In my continued effort to find, study and review the ever increasing academic journal articles on Design Thinking I came across a great article by Brian Lucas and Loran Nordgren, from the Journal of Personality and Social Creativity, entitled “People Underestimate the Value of Persistence for Creative Performance”. An overview is that persistence is typically not seen as an attribute of creativity by some and therefore is not valued. First I will talk about the article and then follow up with an experience I was involved in.
If you are interested in purchasing the article, you can find it here: http://www.ncbi.nlm.nih.gov/pubmed/26191961
Lucas and Nordgren’s research involved seven studies and are followed up with statistical calculations, that if you enjoy that kind of stuff I hope you will get the article.
Their initial question was:
“Although the link between persistence and creativity is well supported by anecdotes, theory, and research, less is known about whether people recognize the value of persistence in everyday creative problem solving. That is, do people accurately predict how much persistence benefits their own creative performance?"
Note: The word “Disfluency” is used a lot in this article, so let me give the definition: In the world of cognitive thought disfluency means - the task is difficult and requires additional mental effort. Because there are no set start/stops and known conclusions in a creative endeavor, an increase in mental effort is needed.
Lucas and Nordgren discuss how, during creative tasks, it is very hard to know how much longer it will take to get to an answer than in a non-creative task. Some of you will say “Duh!” to this but bear with me.
They follow with:
“To summarize, creative thought is a trial-and-error process that generally produces a series of failed associations before a creative solution emerges. Furthermore, the associative thinking people draw on during the creative process makes it difficult to assess progress toward a solution. We argue that these features lead people to experience creative thought as effortful and they lead people to feel like additional ideas or solutions will be difficult to generate. In other words, creative tasks are experienced with an inherent level of disfluency that is produced by the creative thinking required to work through those tasks.”
The studies included idea generation sessions (with high to low levels of creativity), followed by having participants gauge where they were in the process, fluency rating, performance predictions, domain knowledge/experience effect and the choice of investment in persisting.
After the seven studies, their conclusion was:
“We found that people consistently underestimate the value of persisting on creative tasks and provided evidence that the disfluency of creative thought accounts for this effect. This suggests that adjusting beliefs about the value of persistence may promote creativity by reducing the possibility that people quit too early, leaving their best ideas undiscovered.”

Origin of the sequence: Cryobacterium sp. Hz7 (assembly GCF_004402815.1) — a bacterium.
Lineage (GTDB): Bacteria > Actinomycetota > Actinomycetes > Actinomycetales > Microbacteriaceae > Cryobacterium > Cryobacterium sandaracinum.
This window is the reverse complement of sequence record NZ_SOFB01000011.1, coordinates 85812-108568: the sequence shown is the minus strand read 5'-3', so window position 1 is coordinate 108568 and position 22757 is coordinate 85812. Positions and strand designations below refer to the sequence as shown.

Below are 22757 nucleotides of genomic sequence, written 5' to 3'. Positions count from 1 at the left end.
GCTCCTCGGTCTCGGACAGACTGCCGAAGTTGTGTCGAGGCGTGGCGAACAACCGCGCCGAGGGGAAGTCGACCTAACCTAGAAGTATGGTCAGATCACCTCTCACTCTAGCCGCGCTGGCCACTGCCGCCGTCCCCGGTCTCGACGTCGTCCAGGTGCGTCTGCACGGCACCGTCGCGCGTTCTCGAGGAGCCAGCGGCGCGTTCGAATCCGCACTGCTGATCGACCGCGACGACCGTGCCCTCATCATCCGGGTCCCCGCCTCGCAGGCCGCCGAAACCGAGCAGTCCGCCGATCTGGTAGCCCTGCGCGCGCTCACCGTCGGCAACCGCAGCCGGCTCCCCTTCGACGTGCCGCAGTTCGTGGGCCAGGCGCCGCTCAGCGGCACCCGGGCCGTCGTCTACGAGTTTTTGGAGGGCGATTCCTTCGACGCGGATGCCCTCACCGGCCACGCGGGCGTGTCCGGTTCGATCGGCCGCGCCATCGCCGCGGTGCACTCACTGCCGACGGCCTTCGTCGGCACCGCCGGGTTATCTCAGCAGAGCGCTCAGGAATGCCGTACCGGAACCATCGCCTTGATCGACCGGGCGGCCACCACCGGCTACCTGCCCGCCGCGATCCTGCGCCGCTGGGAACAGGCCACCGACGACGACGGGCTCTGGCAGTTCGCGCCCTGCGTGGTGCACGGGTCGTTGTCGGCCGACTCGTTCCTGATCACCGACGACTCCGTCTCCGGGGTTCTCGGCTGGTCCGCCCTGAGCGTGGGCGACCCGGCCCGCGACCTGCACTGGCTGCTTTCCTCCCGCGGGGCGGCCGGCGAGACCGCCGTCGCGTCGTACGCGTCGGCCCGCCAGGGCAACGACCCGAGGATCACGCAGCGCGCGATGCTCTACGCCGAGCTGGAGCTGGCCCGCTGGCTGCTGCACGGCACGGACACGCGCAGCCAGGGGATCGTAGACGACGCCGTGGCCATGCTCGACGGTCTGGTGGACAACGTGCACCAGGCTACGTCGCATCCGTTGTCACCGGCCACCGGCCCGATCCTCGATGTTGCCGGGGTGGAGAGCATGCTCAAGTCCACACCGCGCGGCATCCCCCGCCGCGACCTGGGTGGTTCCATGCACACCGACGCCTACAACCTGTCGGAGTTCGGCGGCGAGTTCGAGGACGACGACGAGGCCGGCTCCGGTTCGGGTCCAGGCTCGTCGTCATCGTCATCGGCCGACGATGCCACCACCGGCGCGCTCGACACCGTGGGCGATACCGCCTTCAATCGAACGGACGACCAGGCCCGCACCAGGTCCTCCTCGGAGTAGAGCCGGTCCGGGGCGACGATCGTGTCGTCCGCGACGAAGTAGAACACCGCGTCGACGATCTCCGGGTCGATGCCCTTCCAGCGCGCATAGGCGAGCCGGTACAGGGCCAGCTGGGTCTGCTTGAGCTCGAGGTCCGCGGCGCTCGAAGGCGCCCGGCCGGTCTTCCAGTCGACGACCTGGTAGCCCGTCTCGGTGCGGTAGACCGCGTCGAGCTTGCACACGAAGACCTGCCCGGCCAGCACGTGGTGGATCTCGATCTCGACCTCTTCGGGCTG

I was working with three CEOs and a VP from companies that were creating a new software company. These included the sister company, the VC entity and an outside company that was a partner in the endeavor.
We began at 9AM and through the course of the day we the below exercises to get them to diverge and think about the entire ecosystem that the new venture would be built on and exist in (pictured below):
1) Business Model Canvas with Visual Risk Assessment – They had done the Business Model Canvas previously but not the Visual Risk Assessment.
2) SWOT Analysis – They had done one before, but the previous facilitator had not mentioned that Strengths and Weaknesses were internal facing and Opportunities and Threats were external facing, so we got a very different result.
3) Customer Journey Map
4) Innovation Sectors
At 3PM we were in the middle of Innovation Sectors. The participants were looking at their watches and even I was getting a little nervous. Then the Aha! Moment happened. Suddenly everyone was in full innovation mode and we designed and mapped out the company; its products and services, organizational structural needs and strategic messaging in the last hour and a half. The map was in the style of an American football field (pictured below). Everyone walked away very pleased and one of the CEOs said “If I had not been part of this process and walked in before 3PM, I would have thought everyone was wasting their time. Because I was part of the process I really see its power.”
Photo above: Divergence exercises on wall. Final plan (convergence) on floor.
So I was a success, but next time it helps to know the science behind the “magic”.
And for those who I may work with in the future – This is why I ask for a two day session instead of one. Bear with me. Persistence pays off.